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In August I'm teaching a nature journaling class called Gifts from the Sea (you can read about that and register HERE). So to get ready I'm exploring the lovely world of shells.
Obviously, some shells are very complex shapes with spirals and spikes, twists and ridges. Others seem deceptively simple, i say deceptively because even a clam shell presents it;s own challenges when sketching.
I'm working with that same calligraphy marker I mentioned yesterday, the 2.0 Yasutomo Calligraphy Marker, and watercolors, including Daler-Rowney Pro-white something I almost always have on my palette, to boost the opacity of the paint if I need it.
When faced with unfamiliar, complicated subjects I always like to sketch using a continuous line drawing and sometimes even just a contour drawing, that is drawing the entire outline of the shape without lifting my pen from the paper. The continuous line drawing technique is similar in that you don't lift your pen (or at least you try very hard no to !) and you can move in and out and around the subject as you sketch it instead of just staying with the outline. Before you add color these type of sketches often look like sculptures made of wire, which is a good way to think of them as your sketching. Think about your pen line as it it were a piece of flexible wire that you are bending and twisting into the shape of the shell.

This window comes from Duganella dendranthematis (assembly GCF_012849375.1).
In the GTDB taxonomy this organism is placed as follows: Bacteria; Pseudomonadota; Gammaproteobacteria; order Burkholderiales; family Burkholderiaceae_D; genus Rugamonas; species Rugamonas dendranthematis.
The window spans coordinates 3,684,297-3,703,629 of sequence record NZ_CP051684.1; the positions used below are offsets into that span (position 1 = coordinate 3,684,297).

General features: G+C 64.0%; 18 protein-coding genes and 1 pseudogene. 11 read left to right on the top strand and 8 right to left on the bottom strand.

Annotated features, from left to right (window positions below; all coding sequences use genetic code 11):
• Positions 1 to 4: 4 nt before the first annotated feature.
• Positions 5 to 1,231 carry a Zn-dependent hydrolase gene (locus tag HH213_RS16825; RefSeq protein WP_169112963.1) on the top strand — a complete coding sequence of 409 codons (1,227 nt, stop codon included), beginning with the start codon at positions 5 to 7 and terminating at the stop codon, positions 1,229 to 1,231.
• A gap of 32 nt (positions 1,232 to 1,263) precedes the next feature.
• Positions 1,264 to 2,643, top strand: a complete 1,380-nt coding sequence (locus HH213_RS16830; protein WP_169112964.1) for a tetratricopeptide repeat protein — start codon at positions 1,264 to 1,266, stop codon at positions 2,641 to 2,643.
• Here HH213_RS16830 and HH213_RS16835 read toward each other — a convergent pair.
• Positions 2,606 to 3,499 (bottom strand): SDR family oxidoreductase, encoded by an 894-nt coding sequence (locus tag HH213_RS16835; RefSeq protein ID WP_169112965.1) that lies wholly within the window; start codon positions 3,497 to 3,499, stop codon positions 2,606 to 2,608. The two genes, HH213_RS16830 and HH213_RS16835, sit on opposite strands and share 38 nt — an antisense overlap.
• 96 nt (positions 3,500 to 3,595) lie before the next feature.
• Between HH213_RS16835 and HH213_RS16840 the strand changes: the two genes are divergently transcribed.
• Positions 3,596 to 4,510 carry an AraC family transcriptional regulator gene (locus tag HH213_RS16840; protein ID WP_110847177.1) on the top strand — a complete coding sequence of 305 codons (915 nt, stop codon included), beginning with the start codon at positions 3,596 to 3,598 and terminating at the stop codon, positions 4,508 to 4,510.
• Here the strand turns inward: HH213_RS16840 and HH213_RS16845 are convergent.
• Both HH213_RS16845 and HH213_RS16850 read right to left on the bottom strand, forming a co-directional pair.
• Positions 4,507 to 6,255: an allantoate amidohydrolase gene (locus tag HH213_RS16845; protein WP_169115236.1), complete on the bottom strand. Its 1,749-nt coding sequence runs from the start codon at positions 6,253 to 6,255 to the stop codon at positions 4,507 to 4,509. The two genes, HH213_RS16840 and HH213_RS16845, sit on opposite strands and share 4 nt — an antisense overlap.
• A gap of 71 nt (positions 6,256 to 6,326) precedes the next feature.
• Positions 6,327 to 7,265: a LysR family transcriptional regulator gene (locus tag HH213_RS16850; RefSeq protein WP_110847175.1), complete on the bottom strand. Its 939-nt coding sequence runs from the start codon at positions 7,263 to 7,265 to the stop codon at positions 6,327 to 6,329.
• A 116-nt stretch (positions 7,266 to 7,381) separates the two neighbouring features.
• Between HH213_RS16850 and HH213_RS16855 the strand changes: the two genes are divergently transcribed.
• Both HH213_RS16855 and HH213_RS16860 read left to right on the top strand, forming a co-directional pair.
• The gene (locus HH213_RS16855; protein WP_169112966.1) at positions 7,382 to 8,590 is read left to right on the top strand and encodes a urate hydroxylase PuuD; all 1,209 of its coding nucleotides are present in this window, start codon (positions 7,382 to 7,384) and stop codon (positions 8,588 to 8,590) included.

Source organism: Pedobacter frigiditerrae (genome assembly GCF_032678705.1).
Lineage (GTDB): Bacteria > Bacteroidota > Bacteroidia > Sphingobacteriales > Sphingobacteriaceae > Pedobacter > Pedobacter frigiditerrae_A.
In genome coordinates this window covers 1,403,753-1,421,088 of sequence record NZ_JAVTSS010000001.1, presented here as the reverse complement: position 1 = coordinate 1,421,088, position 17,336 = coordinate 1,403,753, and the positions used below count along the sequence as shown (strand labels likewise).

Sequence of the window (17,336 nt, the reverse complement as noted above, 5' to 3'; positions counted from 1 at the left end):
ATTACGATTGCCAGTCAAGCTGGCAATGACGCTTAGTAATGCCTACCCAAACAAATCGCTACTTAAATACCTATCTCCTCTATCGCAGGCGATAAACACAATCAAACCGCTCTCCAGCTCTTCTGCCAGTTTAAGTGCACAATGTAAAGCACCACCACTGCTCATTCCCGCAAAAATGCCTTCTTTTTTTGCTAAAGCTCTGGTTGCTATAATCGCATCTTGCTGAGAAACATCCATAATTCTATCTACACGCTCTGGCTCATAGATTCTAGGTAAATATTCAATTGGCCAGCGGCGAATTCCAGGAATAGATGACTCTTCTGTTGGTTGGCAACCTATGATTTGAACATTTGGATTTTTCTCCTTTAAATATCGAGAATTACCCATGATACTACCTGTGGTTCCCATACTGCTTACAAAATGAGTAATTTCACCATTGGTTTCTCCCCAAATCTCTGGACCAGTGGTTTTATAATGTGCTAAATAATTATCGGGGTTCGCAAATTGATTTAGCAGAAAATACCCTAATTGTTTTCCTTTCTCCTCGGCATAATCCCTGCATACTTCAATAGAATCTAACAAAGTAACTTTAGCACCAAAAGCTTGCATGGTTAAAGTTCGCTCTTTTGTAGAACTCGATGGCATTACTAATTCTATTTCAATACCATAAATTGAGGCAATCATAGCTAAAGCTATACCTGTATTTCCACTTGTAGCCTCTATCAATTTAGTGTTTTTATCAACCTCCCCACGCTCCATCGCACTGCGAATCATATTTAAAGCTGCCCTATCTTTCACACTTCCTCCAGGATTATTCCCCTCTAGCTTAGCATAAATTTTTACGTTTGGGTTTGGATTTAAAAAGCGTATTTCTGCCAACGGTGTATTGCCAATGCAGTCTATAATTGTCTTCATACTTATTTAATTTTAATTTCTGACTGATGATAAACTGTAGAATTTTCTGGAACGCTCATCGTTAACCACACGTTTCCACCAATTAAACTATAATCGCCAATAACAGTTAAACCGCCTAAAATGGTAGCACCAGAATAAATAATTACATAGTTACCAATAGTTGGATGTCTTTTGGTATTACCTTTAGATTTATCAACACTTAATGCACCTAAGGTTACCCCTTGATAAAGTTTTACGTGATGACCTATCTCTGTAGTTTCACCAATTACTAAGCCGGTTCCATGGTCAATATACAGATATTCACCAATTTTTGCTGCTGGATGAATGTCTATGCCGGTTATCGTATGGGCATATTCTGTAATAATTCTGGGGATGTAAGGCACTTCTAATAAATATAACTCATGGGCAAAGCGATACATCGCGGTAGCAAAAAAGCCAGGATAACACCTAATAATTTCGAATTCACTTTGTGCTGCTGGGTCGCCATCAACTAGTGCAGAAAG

I do this because it makes me look very, very closely at my subject and feel with my eyes the shape of the thing, I get to understand its structure its proportions, its patterns and rhythms. the last two are particularly true of the shells.
A nice rich shadow underneath the shells makes them "pop" from the page and looks really great on the creamy colored paper.
A bit of writing and an undulating line for a border, restated with some watercolor pulls the whole page together.